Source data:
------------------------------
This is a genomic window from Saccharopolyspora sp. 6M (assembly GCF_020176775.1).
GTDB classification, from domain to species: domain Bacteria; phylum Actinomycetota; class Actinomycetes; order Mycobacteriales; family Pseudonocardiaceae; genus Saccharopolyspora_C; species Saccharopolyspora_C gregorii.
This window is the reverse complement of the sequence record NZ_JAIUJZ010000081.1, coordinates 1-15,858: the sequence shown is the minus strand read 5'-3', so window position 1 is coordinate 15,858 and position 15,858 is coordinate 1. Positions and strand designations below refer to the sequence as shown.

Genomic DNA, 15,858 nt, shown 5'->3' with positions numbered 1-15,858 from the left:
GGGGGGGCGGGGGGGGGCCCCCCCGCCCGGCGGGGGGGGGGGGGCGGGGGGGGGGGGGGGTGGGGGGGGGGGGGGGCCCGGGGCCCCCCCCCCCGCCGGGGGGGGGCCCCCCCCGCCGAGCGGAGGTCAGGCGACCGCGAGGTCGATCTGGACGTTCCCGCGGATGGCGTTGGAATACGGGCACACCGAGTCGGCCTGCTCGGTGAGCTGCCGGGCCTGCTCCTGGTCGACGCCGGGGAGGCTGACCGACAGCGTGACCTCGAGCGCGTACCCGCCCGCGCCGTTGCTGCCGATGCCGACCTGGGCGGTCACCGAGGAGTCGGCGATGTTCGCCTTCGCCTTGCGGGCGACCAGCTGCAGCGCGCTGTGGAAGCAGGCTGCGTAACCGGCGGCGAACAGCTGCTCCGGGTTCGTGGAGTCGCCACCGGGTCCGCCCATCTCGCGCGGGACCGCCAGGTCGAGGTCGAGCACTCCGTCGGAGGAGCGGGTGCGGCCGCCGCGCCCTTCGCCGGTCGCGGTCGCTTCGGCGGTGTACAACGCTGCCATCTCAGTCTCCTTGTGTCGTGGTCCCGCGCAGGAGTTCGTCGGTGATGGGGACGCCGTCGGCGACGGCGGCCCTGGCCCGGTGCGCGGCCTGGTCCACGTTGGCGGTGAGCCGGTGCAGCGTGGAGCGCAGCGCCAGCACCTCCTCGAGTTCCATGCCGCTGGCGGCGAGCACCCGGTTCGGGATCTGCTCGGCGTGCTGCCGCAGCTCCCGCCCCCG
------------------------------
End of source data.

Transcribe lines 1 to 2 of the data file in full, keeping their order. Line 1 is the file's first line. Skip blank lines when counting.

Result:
This is a genomic window from Saccharopolyspora sp. 6M (assembly GCF_020176775.1).
GTDB classification, from domain to species: domain Bacteria; phylum Actinomycetota; class Actinomycetes; order Mycobacteriales; family Pseudonocardiaceae; genus Saccharopolyspora_C; species Saccharopolyspora_C gregorii.